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The IDEA: Inventory of the Dimensions of Emerging Adulthood

Arnett (2000) has proposed that the time of life roughly between ages 18-25 be considered a "distinct period" called emerging adulthood (EA). Essentially, this is a time when individuals tend to consider themselves too old to be adolescents, but not yet full-fledged adults. The Inventory of the Dimensions of Emerging Adulthood (IDEA) can be used to explore individual differences in self-identification with the processes of EA. Education of parents on the concept of EA could give parents added understanding of their children's life choices and delays in accomplishment of traditional adult...

Author of Tool: 
Reifman, A.

Appearance-based Rejection Sensitivity (Appearance-RS) Scale (Long and Short Form)

Appearance-based Rejection Sensitivity (Appearance-RS) reflects a personality processing system characterized by anxious concerns and expectations about being rejected based on one’s physical attractiveness (Park, 2007). People differ in their sensitivity to rejection based on appearance with unique consequences for mental and physical health, affect, and feelings of belonging. Specifically, Appearance-RS predicts increased symptoms of eating disorders and the tendency to make appearance-based comparisons with others. People high in Appearance-RS who are reminded of a negative aspect of...

Author of Tool: 
Park, L. E.

Fear of Physician (FOP)

Many people are fearful and/or anxious about communicating with their physician. It is believed that this fear/anxiety is in some part a function of the way the physician communicates with the patient. This Fear of Physician (FOP) instrument was developed to measure that feeling. The FOP is an extension of the 5-item state anxiety measure developed by Spielberger (1966).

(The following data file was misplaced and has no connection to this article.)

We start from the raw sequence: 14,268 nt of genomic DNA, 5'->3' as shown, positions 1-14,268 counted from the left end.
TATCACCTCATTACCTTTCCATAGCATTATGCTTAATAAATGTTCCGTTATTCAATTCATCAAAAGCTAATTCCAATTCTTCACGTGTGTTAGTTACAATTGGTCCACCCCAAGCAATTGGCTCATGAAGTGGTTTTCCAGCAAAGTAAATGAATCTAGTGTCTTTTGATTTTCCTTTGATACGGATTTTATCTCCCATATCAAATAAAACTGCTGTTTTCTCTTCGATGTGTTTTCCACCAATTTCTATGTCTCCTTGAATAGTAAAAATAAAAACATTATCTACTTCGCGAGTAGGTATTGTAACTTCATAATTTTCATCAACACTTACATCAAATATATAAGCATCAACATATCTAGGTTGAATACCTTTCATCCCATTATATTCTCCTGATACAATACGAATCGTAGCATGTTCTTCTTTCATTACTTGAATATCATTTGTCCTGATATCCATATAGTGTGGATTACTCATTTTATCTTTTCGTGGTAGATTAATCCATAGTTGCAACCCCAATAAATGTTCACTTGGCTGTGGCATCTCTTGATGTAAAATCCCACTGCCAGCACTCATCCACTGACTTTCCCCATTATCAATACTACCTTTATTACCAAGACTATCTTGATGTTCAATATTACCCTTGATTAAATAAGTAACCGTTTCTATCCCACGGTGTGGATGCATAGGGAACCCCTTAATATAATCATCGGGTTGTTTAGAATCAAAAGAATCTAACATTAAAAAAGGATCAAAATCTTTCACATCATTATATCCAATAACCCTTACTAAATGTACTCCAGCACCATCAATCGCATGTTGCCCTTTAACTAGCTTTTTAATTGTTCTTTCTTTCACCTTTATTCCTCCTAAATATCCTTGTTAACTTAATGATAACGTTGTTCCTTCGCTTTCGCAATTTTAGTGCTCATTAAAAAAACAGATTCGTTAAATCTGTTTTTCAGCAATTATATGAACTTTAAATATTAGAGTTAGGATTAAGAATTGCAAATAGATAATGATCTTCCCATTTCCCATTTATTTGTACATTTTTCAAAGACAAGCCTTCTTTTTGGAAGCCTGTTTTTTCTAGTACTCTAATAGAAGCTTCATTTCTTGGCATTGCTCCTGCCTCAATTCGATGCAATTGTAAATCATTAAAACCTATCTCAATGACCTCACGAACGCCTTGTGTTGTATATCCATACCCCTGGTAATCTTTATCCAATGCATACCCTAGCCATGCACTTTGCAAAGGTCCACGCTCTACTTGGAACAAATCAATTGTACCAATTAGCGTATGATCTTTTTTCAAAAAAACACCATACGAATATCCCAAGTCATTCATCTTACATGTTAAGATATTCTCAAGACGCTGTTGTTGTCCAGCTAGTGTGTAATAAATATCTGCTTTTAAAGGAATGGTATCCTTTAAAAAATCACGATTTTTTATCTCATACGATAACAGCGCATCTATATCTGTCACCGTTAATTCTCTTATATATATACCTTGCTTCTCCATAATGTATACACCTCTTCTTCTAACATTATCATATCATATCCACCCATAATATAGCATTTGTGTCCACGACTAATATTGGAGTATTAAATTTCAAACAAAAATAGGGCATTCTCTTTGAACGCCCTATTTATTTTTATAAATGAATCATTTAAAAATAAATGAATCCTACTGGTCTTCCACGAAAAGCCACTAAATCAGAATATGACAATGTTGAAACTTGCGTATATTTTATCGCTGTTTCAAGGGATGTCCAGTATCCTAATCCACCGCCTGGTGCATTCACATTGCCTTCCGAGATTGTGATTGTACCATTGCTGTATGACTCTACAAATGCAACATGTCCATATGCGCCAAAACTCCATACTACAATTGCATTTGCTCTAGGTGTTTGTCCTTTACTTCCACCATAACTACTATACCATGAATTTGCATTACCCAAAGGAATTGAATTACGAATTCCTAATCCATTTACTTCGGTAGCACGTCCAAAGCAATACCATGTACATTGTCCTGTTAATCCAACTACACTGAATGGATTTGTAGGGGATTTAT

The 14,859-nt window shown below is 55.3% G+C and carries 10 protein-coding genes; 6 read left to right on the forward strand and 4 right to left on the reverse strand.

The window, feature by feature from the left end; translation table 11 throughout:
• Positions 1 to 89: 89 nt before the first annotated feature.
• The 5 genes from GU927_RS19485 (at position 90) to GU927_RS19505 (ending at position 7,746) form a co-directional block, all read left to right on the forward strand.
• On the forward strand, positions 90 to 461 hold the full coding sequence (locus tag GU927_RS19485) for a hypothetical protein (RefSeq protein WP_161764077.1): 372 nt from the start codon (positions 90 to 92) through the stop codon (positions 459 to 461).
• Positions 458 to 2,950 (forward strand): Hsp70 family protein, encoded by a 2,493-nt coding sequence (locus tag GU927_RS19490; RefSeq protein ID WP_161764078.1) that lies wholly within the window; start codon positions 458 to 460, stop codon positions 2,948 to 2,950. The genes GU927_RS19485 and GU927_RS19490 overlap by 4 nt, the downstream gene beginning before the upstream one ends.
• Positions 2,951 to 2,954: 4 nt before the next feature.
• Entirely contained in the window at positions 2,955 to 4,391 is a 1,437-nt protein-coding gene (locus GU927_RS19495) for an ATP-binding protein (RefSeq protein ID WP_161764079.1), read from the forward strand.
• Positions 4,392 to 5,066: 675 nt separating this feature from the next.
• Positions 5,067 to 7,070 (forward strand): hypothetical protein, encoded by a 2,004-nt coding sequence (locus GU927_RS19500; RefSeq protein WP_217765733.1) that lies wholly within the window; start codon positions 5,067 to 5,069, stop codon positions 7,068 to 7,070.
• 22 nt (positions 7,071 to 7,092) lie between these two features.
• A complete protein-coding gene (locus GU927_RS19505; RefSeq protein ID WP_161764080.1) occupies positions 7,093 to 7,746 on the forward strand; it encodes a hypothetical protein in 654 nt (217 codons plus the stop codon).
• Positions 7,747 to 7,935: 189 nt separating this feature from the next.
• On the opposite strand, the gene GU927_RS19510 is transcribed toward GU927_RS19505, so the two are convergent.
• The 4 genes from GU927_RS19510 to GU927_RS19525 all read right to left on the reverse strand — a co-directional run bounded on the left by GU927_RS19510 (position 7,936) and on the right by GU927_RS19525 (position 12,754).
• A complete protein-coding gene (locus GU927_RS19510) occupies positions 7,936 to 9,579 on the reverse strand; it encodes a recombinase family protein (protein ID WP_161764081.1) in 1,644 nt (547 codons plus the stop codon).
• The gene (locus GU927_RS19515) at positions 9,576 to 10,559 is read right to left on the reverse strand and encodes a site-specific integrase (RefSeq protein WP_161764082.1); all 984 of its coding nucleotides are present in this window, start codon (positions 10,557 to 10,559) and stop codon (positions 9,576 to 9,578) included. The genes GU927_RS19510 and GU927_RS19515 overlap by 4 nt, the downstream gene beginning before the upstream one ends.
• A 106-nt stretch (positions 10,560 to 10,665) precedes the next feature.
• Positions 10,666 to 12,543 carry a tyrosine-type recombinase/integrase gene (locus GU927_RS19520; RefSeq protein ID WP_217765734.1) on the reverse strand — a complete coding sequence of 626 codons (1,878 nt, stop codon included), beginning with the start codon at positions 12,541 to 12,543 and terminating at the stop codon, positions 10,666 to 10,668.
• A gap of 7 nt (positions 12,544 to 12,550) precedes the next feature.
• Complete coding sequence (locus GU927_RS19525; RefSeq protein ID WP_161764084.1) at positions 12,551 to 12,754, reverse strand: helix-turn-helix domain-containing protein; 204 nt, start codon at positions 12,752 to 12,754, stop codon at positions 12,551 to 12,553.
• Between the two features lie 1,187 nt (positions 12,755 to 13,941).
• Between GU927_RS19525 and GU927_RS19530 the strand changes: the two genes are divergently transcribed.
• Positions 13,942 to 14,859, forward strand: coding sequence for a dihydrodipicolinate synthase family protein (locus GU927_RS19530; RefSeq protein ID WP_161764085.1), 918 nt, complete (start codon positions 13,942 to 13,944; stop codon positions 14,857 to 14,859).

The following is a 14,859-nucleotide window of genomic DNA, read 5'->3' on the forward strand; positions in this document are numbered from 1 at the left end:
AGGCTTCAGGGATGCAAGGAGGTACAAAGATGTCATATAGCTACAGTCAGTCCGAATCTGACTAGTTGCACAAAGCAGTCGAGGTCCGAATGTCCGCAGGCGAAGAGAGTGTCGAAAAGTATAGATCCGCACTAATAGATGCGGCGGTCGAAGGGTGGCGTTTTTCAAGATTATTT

Author of Tool: 
Richmond, V. P., Smith, R. S., Heisel, A. M., & McCroskey, J. C.

Richmond Humour Assessment Instrument (RHAI)

The Richmond Humor Assessment Instrument (RHAI) is a 16-item self-report measure that uses a 5-point Likert format. The instrument was developed by Richmond (1999) to measure an individual's predisposition to reenact humour messages during an interaction. Researchers believe that teaching people to be humerous can help with stress and family problems, make them more popular, and they will have improved self-concepts.

Author of Tool: 
Richmond, V. P.

Willingness To Communicate (WTC)

The study of various general orientations toward communication has held an important place in communication research for over a half-century. This research has been conducted under a wide variety of conceptualizations. These have included stage fright, speech anxiety, communication apprehension, shyness, reticence, unwillingness to communicate, willingness to communicate, talkativeness, verbal activity, vocal activity, and a number of others. Although these are all related constructs, there are important distinctions among them. One group of constructs relates to anxiety or apprehension...

Author of Tool: 
McCroskey, J. C., & Richmond, V. P.